Use of oral anticoagulants associated with reduced risk of dementia
A systematic review recently showed that the use of oral anticoagulants (OACs) in atrial fibrillation (AF) is associated with a reduced risk of dementia.
In the systematic review and meta-analysis, researchers explored the association between OAC use and subsequent dementia development in AF patients by searching databases from their inception to February 2018. The pooled adjusted risk ratios (RRs) from six studies suggested a protective effect of OAC use in reducing dementia risk (RR, 0.79; 95 percent confidence interval [CI], 0.67 to 0.93; I2= 59.7 percent; p=0.005). [Neurosci Biobehav Rev 2018;96:1-9]
The study also showed that a high percentage of time in therapeutic range (TTR) was associated with a decreased risk of dementia (RR, 0.38; 95 percent CI, 0.22 to 0.64; I2=81.8 percent; p<0.001).
“The results of the study provide up-to-date evidence, which has implications for clinical decision-making. Our findings support the importance of OAC use in AF patients, not only for the prevention of thromboembolic complications, but also for reducing the risk of developing dementia,” the authors stated.
There was, however, no statistically significant difference in the occurrence of dementia between patients taking novel oral anticoagulants (NOACs) and those taking vitamin K antagonists (VKAs) (RR, 0.97; 95 percent CI, 0.67 to 1.40; p=0.871).
In subgroup analyses by study design, the pooled RR for observational studies showed a significant association between OAC use and decreased risk of dementia (RR, 0.75; 95 percent CI, 0.67 to 0.83; I2=33.6 percent; p<0.001), while results for randomized controlled trials demonstrated no significant association with OAC use (RR, 1.31; 95 percent CI, 0.79 to 2.18; p=0.297).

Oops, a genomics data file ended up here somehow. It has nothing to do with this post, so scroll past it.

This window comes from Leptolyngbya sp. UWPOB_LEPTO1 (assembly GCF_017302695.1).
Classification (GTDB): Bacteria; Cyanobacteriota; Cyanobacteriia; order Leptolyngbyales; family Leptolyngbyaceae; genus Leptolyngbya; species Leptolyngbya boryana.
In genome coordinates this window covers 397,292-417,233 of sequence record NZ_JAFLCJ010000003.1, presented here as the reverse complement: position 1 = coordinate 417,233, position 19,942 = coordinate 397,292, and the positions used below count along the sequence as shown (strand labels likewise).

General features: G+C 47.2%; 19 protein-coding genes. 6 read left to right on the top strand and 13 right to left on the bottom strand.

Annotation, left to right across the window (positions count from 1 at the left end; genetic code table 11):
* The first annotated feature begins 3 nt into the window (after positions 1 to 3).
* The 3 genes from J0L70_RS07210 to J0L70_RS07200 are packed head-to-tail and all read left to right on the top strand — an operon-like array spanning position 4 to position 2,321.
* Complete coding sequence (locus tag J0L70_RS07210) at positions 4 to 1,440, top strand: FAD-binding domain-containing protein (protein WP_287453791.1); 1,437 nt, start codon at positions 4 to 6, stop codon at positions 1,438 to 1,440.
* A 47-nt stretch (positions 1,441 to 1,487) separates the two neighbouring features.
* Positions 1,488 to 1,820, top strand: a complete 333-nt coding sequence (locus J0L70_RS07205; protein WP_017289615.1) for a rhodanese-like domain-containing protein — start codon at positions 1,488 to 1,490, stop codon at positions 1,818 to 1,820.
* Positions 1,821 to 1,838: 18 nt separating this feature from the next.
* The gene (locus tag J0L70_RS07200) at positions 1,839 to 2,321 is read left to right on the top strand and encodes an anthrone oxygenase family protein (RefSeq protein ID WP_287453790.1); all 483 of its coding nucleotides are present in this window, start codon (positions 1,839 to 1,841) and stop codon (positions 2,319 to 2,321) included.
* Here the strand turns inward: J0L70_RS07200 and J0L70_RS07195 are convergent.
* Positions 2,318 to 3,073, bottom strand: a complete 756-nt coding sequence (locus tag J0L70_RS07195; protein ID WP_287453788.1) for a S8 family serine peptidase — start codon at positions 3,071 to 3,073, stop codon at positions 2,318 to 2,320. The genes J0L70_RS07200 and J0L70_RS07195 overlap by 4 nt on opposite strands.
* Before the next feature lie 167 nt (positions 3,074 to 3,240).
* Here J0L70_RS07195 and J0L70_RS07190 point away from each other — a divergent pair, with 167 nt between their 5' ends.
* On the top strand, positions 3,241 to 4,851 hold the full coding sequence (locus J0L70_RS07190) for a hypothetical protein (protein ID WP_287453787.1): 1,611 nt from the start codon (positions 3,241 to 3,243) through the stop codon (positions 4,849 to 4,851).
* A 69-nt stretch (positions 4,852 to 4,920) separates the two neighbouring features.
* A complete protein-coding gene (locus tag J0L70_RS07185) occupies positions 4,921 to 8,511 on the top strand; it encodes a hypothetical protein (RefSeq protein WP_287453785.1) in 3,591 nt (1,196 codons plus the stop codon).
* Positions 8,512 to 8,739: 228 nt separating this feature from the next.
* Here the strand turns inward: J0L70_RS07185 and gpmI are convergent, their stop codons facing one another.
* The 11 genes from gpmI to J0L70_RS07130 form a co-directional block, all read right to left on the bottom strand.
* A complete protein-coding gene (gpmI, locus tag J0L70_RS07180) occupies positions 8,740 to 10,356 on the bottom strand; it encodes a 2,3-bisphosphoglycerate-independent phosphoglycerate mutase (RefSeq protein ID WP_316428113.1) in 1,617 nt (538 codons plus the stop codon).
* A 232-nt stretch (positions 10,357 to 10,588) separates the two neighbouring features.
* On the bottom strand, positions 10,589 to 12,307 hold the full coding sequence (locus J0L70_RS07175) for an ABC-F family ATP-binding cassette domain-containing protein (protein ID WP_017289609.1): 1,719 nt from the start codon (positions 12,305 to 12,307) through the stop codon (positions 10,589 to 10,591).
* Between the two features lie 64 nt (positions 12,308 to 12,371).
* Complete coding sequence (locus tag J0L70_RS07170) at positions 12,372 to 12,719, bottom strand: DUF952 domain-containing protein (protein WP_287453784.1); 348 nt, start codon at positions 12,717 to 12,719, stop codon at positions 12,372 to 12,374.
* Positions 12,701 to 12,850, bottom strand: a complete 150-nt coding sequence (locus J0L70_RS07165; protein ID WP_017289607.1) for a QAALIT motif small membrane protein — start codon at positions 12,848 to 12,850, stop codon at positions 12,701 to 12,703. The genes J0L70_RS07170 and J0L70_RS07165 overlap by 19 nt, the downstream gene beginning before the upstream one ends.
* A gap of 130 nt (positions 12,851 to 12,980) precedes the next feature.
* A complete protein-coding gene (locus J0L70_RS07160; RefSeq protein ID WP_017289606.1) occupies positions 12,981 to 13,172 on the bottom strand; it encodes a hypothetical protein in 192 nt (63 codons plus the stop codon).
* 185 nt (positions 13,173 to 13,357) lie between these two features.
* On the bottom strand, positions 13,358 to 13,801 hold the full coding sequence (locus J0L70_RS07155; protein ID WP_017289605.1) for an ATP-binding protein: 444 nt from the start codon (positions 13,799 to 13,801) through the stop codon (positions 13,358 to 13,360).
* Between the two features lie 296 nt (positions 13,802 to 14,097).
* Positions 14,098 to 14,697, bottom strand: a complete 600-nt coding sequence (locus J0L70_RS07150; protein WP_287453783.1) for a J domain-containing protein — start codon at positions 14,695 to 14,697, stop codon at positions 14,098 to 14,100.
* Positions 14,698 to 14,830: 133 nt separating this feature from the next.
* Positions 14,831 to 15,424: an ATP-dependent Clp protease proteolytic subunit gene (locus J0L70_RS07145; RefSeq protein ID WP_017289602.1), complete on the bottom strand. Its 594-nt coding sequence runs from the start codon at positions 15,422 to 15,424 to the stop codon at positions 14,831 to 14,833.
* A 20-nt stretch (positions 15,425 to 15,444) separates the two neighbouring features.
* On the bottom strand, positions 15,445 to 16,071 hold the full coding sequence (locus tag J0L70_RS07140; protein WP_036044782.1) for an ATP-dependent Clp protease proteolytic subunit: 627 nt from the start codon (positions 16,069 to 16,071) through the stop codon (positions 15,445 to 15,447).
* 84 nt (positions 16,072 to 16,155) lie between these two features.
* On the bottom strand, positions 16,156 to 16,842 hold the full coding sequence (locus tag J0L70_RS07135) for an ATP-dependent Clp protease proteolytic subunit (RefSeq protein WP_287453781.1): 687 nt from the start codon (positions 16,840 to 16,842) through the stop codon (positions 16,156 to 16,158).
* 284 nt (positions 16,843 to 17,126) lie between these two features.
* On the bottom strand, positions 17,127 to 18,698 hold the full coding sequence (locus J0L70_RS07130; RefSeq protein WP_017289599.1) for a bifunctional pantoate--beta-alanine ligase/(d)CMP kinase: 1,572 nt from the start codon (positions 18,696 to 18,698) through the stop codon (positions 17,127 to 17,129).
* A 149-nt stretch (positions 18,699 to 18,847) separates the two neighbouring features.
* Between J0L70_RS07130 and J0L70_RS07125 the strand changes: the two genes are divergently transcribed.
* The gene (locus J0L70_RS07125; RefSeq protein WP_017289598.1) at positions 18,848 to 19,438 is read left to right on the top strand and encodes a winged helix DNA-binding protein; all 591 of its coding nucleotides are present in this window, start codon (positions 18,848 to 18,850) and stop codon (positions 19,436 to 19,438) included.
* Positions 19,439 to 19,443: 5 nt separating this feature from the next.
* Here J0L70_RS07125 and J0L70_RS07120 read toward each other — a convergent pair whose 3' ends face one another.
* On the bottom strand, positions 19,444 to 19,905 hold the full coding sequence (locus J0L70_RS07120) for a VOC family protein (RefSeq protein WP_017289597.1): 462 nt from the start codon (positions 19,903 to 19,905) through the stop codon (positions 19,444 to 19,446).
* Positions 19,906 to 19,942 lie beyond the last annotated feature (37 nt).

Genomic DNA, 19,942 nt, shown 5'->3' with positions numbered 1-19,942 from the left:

Literature search for the systematic review used the terms atrial fibrillation, antithrombotics, anticoagulants, antithrombin, factor Xa inhibitors, platelet aggregation inhibitors, and dementia as keywords, text words or Medical Subject Headings (MeSH) terms.
Using these terms, six studies were included for analysis, including a randomized controlled trial, two prospective observational studies, and three retrospective observational studies. [Stroke 2014;45:1381-1386; Thromb Haemost 2004;2:1873-1878; Circulation 2013;128:1341-1348; Eur Heart J 2018;39:453-460; Mayo Clin Proc 2018; 93:145-154; Am Heart Assoc 2016;5:e003932]
Dementia or cognitive impairment in the included studies were diagnosed based on clinical judgement, mental state examinations, cognitive status testing, neuropsychological and physiological testing, established diagnostic criteria for dementia including the Diagnostic and Statistical Manual of Mental Disorders (DSM)-III, DSM-IV, DSM-V, or diagnosis based on international classification of diseases codes (ICD), or United Kingdom (UK) Read codes.
Assessment of publication bias using data of any OAC use and risk of dementia was performed, which showed no evidence of publication bias by Begg’s (p=0.221) and Egger’s tests (p=0.219).
“Research in this area can be improved by performing studies that adjust for confounding factors and include periods of longer follow-up. Moreover, assessment of associations between OAC use and dementia/cognitive impairment can be stratified by age, risk of thromboembolic complications, and medical history. Dose-response relationship between the duration of untreated AF and the development of dementia and assessment of the benefits of individual OACs such as NOACs could also be interesting directions of future studies,” the authors commented.